What Are the Implications of Being an Average Software Developer?

The problem with “average” is that it’s hard to quantify.

You can easily recognize the so-called “10x developers” (the A-players).
And it’s clear when someone is not made for the job, at all.

Organizations have a very hard time finding and headhunting rockstars (due to their rarity) and try to avoid poor developers. We can easily assume that the majority of almost every tech team is comprised of “average developers” (~70%).

Since this represents a large group with a broad set of skills or expertise, assessing where you stand on the chart is complicated.

  • Are you in the top 10% of the “average software developers” or the bottom 10%?
  • Are you a better programmer than most or not?
  • Does your team leader assign more complicated tasks or can they rely on you for those?
  • Do you adhere to your time frames? Are those longer or shorter than usual?
  • Can you compare your skillset with people with different ranges of experience – average juniors, mid-level, seniors?
  • Does your code require a lot of back-and-forth from QAs, managers, other peers?
  • Are you capable of handling work requiring R&D, heavy debugging, performance optimization, refactoring?

The list goes on.

Being unable to understand “how average” you are is dangerous.

  • If you are at the bottom of the list, you may be scheduled for the next group of layoffs – right after the poor developers.
  • Restructuring a team or losing a project leads to resource optimization – top players stay, others may be in danger again.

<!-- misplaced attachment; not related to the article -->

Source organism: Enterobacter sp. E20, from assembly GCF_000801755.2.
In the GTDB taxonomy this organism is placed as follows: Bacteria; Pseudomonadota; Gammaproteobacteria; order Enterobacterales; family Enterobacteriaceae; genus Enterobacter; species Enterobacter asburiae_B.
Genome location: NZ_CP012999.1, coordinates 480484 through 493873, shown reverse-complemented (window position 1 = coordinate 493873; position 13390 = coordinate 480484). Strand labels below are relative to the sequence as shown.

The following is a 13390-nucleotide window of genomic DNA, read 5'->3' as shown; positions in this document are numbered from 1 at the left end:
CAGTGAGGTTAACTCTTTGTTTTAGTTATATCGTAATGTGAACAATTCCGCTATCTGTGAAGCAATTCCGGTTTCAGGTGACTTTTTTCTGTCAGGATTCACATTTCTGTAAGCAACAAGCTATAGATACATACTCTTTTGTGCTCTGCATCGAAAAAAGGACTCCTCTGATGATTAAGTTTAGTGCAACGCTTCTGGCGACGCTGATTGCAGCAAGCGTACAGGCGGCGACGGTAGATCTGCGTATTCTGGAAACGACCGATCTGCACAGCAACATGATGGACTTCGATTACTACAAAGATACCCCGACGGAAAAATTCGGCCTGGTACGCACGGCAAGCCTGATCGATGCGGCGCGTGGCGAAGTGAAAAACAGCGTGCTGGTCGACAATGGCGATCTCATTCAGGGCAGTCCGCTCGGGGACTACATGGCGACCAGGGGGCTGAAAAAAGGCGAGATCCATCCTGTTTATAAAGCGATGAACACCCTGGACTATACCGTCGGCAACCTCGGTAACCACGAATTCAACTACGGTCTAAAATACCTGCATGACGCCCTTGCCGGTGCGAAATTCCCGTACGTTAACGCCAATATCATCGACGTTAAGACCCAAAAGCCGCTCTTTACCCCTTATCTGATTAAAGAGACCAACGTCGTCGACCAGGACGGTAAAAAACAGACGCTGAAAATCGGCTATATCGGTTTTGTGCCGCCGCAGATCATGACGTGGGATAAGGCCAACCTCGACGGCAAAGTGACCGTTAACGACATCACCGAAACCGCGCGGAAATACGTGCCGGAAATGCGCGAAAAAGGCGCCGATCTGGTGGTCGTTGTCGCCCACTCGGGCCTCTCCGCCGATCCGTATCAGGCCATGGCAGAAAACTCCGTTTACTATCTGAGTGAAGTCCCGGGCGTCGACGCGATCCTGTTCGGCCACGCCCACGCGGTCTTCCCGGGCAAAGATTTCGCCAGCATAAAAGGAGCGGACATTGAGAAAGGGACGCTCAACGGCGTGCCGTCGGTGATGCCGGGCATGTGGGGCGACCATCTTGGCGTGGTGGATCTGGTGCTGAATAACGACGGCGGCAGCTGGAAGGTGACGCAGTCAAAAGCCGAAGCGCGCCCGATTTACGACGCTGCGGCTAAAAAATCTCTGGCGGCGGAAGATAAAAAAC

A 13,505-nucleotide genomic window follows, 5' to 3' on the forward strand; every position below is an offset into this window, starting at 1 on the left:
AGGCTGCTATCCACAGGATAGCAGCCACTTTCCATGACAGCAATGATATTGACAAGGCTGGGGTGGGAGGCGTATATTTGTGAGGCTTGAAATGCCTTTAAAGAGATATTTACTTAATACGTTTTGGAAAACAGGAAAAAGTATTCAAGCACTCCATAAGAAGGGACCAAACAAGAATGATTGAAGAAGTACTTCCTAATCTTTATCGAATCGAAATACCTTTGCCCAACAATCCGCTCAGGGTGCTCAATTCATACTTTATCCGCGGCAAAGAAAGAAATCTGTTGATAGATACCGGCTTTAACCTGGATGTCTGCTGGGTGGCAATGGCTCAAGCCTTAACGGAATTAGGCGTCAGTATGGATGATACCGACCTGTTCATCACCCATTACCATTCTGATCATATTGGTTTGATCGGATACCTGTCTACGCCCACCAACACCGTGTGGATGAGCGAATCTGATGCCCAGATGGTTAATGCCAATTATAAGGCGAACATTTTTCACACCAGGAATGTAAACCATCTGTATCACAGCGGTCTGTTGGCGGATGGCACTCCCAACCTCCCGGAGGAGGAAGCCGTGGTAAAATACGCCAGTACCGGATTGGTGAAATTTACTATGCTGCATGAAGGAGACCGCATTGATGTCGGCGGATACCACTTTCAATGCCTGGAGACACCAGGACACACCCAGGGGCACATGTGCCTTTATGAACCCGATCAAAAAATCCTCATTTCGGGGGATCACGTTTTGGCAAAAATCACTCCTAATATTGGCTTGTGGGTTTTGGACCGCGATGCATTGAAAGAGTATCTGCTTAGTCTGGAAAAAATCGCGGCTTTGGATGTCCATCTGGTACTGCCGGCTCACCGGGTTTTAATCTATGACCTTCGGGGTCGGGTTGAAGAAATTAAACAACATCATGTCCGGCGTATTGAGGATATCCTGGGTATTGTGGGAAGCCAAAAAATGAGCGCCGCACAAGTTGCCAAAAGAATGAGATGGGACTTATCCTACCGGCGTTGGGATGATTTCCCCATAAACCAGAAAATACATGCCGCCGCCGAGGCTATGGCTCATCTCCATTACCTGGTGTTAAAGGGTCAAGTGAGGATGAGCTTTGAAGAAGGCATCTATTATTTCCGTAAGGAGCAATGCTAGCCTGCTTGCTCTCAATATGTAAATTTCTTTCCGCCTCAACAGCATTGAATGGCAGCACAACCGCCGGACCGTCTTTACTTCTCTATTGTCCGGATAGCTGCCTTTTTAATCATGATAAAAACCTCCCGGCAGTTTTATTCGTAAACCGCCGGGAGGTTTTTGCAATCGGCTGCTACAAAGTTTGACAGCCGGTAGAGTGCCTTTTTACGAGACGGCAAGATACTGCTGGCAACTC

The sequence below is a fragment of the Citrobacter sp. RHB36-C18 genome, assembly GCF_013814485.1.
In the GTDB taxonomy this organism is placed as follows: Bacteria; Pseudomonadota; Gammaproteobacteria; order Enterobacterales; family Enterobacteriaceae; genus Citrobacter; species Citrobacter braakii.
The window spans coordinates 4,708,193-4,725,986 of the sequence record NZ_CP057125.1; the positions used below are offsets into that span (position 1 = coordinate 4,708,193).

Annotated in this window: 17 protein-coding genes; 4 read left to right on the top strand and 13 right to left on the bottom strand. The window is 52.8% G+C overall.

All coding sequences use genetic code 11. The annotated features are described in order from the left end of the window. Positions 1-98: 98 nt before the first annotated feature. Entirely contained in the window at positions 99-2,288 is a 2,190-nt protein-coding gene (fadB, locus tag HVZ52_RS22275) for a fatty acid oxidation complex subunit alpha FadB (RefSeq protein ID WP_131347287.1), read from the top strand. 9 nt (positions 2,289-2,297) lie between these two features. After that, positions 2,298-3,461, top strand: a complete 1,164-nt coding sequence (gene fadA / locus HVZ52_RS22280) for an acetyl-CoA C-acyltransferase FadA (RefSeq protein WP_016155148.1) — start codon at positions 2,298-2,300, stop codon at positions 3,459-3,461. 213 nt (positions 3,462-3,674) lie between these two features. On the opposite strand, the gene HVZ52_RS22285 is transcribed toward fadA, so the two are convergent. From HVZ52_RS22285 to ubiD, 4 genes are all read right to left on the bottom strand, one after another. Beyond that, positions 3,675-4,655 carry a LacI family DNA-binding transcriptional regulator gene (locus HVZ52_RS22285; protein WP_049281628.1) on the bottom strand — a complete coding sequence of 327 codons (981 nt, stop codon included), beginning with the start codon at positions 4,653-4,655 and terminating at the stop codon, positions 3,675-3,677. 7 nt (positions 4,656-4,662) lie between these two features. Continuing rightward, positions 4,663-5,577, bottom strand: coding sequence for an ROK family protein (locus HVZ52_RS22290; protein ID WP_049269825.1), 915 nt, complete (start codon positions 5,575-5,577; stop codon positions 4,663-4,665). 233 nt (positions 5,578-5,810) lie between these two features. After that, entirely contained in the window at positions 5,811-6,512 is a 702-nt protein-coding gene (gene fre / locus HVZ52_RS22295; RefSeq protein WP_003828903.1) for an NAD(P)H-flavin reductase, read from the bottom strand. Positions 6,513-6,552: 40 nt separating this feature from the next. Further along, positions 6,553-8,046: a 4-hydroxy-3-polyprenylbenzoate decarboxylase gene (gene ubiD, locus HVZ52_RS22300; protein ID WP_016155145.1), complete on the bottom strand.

• Hiring more experienced developers means that you’re slowly shifting to the bottom of the pool.
  • Hiring more motivated developers as well.
  • Being an average software developer often reflects on the chain of command. Hustlers may become your team leaders or project managers. This may result in a troublesome process affecting your work (or job).

“Average” may be “low” in other companies.

In the event of losing your job (or looking around), your personal assessment of “average” may result in other qualifications depending on the hiring process and requirements by other organizations.

If you’re working in a fast-paced high-tech startup that innovates a lot, being average probably means a highly experienced pro for most generic organizations.

But if you work in a traditional, slow, corporate environment where projects last forever, teams are comprised of dozens of developers, each sprint takes 6–9 months, you are probably not best suited for more rapidly evolving companies. They may rank you as non-qualified or even junior based on their standards.

I’m generalizing, but you get the gist.

That said, being “average” is overall fine. If your code quality is decent, your team is happy with your work and you learn something at work every now and then (progression), that shouldn’t be a problem.

There are certain risks for average developers. If you are fully aware of them and comfortable in the long run, you’re good to go.